"With all that in mind, we abandoned our relatively low profile and started deliberately drawing attention to our presence there. We planted a few stories in the Erewhonese 'faxes about 'atrocities' on Verdant Vista, and we encouraged an upswing in 'piracy' in the area. The cruisers that were destroyed at Tiberian were part of that strategy. The idea was to draw the Erewhonese Navy into committing additional light units to piracy suppression in the vicinity, then to pounce on those units with modern Solarian heavy cruisers and wipe them out. Whether the Erewhonese decided we were directly involved in backing the 'pirates' or not, they were bound to become even more furious with the Star Kingdom when they started suffering losses among their warships as well as their merchant traffic. Given the peculiarities of the Erewhonese honor code, it was likely that if we continued to provoke them long enough, and if the Manties continued to ignore their demands for assistance, the Erewhonese would eventually withdraw from the Manticoran Alliance."

"Which would be good for us in exactly what way?" Sandusky asked, frowning intently as he followed her explanation.

"Erewhon's abandonment of the Alliance was bound to shake up even the Manticorans. The Manty woman-in-the-street seemed willing enough to go along with High Ridge as long as there was no clearly perceived external threat to the Star Kingdom's security. If, however, the Alliance seemed to be crumbling, still without any formal peace treaty, that was likely to change, hopefully in the direction of greater militancy directed towards the Republic. And, to be honest, although High Ridge's disinterest in suppressing slavery was good for us, we doubted that he'd be able to ignore the issue much longer, given the way the Winton dynasty's always hated us and how hard Montaigne, Zilwicki, Harrington, and people like the Hauptmans were all pushing it. So we were perfectly willing to see his government fall, especially if that contributed to the resumption of hostilities we wanted.

"From another perspective, once Erewhon withdrew from the Alliance, the Erewhonese were going to suddenly start feeling very lonely, especially if their one-time allies and the Republic did start shooting at each other again. Under those circumstances, it seemed likely they'd feel the need to bolster and maintain their own military, which would probably mean going back to the people who'd built all of their ships of the wall before they joined the alliance. Which happens to be our good friends at Technodyne. Which meant Technodyne would be able to get a direct look at the latest and best Manty war-fighting hardware. Whether or not the League's navy would be interested in it, Technodyne and the Mesan Navy certainly were, and getting access to it for ourselves and the system defense contingents of our friends in the region would have been a very good thing. That's why Technodyne was so cooperative about coming up with the Tiberian-based cruisers."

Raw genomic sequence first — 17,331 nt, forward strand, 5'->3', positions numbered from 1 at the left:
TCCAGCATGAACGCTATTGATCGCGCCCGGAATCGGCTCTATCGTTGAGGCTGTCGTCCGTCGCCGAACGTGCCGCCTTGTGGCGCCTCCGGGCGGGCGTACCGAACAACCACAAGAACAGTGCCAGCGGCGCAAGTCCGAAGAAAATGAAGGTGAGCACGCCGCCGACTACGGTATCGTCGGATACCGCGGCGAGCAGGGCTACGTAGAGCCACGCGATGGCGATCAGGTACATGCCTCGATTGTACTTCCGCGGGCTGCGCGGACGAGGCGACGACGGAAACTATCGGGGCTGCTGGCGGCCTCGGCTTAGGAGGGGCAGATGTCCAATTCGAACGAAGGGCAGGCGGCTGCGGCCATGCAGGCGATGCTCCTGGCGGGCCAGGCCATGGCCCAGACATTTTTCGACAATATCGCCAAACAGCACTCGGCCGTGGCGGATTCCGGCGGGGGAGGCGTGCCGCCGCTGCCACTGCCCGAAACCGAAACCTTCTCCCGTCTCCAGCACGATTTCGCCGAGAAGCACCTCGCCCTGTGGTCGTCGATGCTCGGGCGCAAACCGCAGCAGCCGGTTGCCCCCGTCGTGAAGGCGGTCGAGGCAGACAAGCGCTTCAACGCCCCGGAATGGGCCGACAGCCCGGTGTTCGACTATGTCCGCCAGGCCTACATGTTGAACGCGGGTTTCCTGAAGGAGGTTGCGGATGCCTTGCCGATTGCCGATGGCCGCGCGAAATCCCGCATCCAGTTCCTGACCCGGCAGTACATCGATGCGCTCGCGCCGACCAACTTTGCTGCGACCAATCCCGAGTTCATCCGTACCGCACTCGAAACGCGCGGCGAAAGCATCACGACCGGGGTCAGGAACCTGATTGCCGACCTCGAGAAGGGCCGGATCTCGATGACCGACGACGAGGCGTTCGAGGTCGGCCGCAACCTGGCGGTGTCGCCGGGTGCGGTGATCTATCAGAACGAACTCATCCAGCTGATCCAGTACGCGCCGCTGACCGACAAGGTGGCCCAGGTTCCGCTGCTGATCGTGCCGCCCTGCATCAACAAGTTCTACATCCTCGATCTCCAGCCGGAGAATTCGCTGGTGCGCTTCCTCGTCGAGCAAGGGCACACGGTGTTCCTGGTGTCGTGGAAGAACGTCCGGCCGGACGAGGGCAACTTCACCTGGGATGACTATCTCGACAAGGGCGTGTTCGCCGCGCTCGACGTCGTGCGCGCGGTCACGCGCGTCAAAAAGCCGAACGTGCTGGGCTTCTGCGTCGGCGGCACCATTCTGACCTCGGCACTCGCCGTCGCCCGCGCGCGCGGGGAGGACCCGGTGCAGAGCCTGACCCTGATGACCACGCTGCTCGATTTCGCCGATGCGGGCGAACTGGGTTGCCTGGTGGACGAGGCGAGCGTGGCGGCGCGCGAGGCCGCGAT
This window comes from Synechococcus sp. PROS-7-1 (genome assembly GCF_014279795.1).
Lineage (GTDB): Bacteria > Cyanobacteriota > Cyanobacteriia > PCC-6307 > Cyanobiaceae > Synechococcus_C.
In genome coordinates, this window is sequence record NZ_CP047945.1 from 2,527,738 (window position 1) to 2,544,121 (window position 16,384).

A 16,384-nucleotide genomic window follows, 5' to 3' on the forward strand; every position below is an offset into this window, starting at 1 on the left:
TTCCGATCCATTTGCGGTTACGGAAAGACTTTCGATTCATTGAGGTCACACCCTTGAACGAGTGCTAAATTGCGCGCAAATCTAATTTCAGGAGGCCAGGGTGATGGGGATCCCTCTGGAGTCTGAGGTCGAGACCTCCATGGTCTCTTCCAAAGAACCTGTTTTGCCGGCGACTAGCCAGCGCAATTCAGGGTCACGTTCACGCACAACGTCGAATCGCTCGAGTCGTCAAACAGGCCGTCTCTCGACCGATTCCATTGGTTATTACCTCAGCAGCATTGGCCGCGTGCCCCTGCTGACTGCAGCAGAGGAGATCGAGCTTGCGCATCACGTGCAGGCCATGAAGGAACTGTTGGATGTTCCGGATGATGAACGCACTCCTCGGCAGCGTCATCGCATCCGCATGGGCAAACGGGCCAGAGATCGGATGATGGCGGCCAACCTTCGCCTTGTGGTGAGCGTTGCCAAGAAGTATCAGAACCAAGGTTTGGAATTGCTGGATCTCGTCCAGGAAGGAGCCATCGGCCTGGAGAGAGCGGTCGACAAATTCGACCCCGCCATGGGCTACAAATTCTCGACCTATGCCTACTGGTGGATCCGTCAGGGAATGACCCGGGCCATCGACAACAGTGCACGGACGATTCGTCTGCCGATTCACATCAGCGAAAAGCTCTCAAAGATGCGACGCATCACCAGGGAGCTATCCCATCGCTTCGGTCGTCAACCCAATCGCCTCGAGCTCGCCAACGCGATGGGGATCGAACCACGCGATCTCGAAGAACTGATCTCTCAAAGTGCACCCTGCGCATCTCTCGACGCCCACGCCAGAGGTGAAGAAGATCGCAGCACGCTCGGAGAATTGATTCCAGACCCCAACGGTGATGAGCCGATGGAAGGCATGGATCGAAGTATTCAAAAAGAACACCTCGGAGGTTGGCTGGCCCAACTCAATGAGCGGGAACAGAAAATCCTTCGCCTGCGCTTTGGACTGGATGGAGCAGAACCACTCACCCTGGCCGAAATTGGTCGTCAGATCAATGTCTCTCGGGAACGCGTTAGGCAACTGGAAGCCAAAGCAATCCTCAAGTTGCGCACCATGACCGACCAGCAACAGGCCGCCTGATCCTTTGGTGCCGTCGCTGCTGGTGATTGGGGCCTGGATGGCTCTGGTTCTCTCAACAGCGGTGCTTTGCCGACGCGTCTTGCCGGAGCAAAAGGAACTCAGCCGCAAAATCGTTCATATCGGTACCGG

"But it didn't work out that way, did it, Aldona?" Detweiler asked. His tone was almost avuncular, but that didn't make Anisimovna feel one bit better. She started to reply, but someone else beat her to it.

"No, Mr. Detweiler, it didn't," Isabel Bardasano said.

The younger woman sat beside Anisimovna, and she met the Mesan Chairman of the Board's eyes levelly, with every appearance of complete equanimity. Which, Anisimovna thought, was probably accurate in her case. She envied Bardasano's composure, yet she was none too certain about the confidence, even arrogance, upon which that composure rested. At the moment, however, she was mostly grateful to Bardasano for intervening. And for reminding Detweiler that Anisimovna had not had primary, or at least solo, responsibility for the Verdant Vista operation.

"It should have," Bardasano continued. "Unfortunately, we hadn't counted on the Battle of Tiberian. Nor had we counted on the Stein Assassination, or on the fact that Elizabeth Winton would decide to send Anton Zilwicki, of all people, as her representative at the funeral on Erewhon. And we certainly hadn't counted on the interference of a Havenite spy and some sort of rogue operation by a Frontier Security governor!"

She shook her head, her expression disgusted.